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Creativity and the construction of fossils: 'The artist's piece is already in the stone'

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In the twenty-first century, fossil preparation, or the process of removing rock from fossils, is generally considered a technical procedure. However, the people who do this work – fossil preparators – often describe it in terms of creativity and aesthetics. They discuss creative aspects of fossil preparation in three main categories: art training as valuable for learning skills relevant to preparing fossils, concerns for the aesthetics of a prepared fossil, and the necessity of ‘creative problem-solving’ and innovation when preparing fossils. Based on data from interviews and participant observation, I analyze the roles that preparators ascribe to creativity and art in their work, and consider why preparators might present their ‘technical’ work as creative.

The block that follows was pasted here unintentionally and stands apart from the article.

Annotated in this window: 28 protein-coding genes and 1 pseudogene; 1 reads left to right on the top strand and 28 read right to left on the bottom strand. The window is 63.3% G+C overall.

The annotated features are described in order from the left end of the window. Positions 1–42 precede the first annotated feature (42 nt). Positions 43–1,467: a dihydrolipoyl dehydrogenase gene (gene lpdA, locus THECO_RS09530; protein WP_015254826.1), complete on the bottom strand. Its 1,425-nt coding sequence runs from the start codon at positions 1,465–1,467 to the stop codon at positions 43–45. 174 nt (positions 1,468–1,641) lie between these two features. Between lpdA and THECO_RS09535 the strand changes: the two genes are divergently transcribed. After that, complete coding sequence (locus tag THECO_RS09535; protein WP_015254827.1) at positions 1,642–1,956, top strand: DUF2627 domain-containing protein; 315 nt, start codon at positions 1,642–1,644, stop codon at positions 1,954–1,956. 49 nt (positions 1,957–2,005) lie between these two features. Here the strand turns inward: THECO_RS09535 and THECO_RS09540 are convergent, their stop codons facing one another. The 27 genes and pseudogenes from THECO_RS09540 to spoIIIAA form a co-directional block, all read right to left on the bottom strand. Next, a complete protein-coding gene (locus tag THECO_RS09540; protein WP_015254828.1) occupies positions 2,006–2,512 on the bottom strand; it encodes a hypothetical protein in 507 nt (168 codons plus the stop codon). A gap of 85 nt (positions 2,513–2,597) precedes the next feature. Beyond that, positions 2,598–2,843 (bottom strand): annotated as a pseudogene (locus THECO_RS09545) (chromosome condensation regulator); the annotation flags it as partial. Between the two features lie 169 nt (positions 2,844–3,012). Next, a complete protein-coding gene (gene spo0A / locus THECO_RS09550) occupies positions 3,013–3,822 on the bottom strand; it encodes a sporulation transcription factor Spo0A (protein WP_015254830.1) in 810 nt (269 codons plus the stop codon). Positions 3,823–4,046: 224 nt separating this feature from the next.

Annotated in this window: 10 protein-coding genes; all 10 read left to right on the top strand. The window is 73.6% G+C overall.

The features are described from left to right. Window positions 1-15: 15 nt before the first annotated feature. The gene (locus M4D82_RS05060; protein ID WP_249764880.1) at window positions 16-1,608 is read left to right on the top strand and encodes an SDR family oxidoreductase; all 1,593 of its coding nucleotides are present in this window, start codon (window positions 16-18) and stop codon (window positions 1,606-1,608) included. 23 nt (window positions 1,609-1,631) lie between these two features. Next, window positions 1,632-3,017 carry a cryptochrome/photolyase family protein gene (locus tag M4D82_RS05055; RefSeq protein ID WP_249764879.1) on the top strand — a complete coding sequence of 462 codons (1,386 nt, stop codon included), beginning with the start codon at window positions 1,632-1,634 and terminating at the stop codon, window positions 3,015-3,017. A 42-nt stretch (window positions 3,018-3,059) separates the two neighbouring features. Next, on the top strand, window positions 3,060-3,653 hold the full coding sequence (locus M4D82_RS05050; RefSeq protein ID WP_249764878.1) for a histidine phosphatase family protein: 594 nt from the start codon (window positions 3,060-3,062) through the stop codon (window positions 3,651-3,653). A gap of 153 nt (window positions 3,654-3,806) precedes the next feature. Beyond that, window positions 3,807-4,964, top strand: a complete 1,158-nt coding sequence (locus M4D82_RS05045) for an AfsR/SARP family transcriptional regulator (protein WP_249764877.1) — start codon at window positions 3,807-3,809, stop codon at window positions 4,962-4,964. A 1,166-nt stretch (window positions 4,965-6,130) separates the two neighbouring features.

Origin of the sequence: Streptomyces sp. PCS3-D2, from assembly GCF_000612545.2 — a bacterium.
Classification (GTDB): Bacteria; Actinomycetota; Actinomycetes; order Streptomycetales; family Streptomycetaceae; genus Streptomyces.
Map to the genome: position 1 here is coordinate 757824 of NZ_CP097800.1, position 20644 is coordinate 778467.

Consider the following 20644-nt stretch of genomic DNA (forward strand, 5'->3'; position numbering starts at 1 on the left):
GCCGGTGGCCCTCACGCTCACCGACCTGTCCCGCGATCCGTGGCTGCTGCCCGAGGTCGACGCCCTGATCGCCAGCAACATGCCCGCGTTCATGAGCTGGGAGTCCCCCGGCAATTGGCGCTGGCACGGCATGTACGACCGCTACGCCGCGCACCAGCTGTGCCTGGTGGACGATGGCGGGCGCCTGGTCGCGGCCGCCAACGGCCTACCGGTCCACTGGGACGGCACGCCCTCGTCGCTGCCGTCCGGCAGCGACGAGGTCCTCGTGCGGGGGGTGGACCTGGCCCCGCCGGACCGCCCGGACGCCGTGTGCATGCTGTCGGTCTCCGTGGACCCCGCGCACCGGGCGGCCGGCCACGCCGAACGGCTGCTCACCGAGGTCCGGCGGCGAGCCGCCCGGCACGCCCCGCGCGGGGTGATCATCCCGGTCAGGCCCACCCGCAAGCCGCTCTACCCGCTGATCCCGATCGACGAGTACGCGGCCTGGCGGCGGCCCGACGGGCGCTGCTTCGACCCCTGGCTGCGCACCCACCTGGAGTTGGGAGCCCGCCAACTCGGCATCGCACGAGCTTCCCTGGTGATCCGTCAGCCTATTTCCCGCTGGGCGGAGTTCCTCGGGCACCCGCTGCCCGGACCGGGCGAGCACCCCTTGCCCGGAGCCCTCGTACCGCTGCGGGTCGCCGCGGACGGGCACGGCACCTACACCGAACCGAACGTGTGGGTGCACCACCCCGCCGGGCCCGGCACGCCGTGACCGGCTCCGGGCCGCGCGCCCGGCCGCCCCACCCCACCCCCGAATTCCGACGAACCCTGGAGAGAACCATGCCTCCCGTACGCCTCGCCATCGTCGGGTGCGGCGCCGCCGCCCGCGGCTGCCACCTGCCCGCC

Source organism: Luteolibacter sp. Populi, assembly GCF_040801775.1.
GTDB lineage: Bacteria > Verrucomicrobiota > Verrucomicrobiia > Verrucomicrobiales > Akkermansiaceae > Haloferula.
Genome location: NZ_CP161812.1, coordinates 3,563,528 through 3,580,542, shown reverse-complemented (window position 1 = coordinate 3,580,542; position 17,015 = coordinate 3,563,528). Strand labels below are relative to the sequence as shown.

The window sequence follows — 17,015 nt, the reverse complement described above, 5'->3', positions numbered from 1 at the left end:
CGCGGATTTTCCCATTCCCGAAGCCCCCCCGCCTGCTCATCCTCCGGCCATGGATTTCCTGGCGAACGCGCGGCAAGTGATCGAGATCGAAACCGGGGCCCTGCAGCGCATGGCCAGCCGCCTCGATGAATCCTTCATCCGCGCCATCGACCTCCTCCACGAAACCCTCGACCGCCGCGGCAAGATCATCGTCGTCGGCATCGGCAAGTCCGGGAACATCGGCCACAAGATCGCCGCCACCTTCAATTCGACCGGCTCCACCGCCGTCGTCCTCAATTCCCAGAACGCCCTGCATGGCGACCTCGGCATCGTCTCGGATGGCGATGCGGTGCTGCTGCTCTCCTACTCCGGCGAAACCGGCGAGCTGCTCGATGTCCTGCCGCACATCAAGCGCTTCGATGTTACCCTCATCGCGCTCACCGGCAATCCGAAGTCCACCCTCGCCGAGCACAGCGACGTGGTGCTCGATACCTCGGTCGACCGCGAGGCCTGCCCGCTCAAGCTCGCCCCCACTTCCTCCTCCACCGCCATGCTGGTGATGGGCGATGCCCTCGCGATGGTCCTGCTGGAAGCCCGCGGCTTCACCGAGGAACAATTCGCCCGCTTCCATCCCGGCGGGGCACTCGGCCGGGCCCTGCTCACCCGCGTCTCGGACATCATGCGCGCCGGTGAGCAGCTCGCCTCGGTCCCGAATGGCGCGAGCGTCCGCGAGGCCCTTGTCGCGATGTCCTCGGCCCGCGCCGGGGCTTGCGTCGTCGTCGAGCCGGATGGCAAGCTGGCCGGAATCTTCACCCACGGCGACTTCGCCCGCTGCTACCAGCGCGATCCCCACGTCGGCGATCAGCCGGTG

This talk is part of the Cabinet of Natural History series.

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